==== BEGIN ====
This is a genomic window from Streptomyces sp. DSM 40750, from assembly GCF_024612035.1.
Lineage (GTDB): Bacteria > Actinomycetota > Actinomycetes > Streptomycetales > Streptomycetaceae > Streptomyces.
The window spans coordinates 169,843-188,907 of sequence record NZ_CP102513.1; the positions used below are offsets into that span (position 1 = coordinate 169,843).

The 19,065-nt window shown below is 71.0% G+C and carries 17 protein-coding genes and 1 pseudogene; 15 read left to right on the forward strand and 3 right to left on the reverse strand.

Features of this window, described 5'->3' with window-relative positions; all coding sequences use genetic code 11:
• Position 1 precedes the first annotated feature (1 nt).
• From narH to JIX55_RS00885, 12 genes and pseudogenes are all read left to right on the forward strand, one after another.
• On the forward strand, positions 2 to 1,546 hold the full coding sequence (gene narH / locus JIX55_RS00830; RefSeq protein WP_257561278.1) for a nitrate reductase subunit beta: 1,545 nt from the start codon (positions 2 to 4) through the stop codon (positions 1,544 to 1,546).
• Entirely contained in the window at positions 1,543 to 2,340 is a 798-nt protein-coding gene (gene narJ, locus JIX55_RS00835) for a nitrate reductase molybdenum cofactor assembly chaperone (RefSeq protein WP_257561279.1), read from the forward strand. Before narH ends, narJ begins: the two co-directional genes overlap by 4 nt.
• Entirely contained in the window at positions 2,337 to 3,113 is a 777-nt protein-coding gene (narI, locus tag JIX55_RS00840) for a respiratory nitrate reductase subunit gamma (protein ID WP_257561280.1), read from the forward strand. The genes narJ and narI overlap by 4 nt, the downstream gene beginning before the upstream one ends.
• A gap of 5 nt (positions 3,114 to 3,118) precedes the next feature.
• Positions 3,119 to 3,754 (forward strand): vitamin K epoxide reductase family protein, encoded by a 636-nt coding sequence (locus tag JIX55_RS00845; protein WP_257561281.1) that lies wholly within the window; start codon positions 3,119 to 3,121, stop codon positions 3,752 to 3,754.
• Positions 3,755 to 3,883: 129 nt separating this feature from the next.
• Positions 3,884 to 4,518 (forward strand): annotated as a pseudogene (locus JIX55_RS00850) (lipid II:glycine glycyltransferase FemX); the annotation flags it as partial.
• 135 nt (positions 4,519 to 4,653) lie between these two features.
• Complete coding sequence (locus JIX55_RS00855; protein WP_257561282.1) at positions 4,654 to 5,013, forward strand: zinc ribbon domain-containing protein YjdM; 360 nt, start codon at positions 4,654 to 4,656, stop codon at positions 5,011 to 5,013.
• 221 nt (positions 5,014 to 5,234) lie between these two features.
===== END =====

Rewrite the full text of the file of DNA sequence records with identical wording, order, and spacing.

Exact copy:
This is a genomic window from Streptomyces sp. DSM 40750, from assembly GCF_024612035.1.
Lineage (GTDB): Bacteria > Actinomycetota > Actinomycetes > Streptomycetales > Streptomycetaceae > Streptomyces.
The window spans coordinates 169,843-188,907 of sequence record NZ_CP102513.1; the positions used below are offsets into that span (position 1 = coordinate 169,843).

The 19,065-nt window shown below is 71.0% G+C and carries 17 protein-coding genes and 1 pseudogene; 15 read left to right on the forward strand and 3 right to left on the reverse strand.

Features of this window, described 5'->3' with window-relative positions; all coding sequences use genetic code 11:
• Position 1 precedes the first annotated feature (1 nt).
• From narH to JIX55_RS00885, 12 genes and pseudogenes are all read left to right on the forward strand, one after another.
• On the forward strand, positions 2 to 1,546 hold the full coding sequence (gene narH / locus JIX55_RS00830; RefSeq protein WP_257561278.1) for a nitrate reductase subunit beta: 1,545 nt from the start codon (positions 2 to 4) through the stop codon (positions 1,544 to 1,546).
• Entirely contained in the window at positions 1,543 to 2,340 is a 798-nt protein-coding gene (gene narJ, locus JIX55_RS00835) for a nitrate reductase molybdenum cofactor assembly chaperone (RefSeq protein WP_257561279.1), read from the forward strand. Before narH ends, narJ begins: the two co-directional genes overlap by 4 nt.
• Entirely contained in the window at positions 2,337 to 3,113 is a 777-nt protein-coding gene (narI, locus tag JIX55_RS00840) for a respiratory nitrate reductase subunit gamma (protein ID WP_257561280.1), read from the forward strand. The genes narJ and narI overlap by 4 nt, the downstream gene beginning before the upstream one ends.
• A gap of 5 nt (positions 3,114 to 3,118) precedes the next feature.
• Positions 3,119 to 3,754 (forward strand): vitamin K epoxide reductase family protein, encoded by a 636-nt coding sequence (locus tag JIX55_RS00845; protein WP_257561281.1) that lies wholly within the window; start codon positions 3,119 to 3,121, stop codon positions 3,752 to 3,754.
• Positions 3,755 to 3,883: 129 nt separating this feature from the next.
• Positions 3,884 to 4,518 (forward strand): annotated as a pseudogene (locus JIX55_RS00850) (lipid II:glycine glycyltransferase FemX); the annotation flags it as partial.
• 135 nt (positions 4,519 to 4,653) lie between these two features.
• Complete coding sequence (locus JIX55_RS00855; protein WP_257561282.1) at positions 4,654 to 5,013, forward strand: zinc ribbon domain-containing protein YjdM; 360 nt, start codon at positions 4,654 to 4,656, stop codon at positions 5,011 to 5,013.
• 221 nt (positions 5,014 to 5,234) lie between these two features.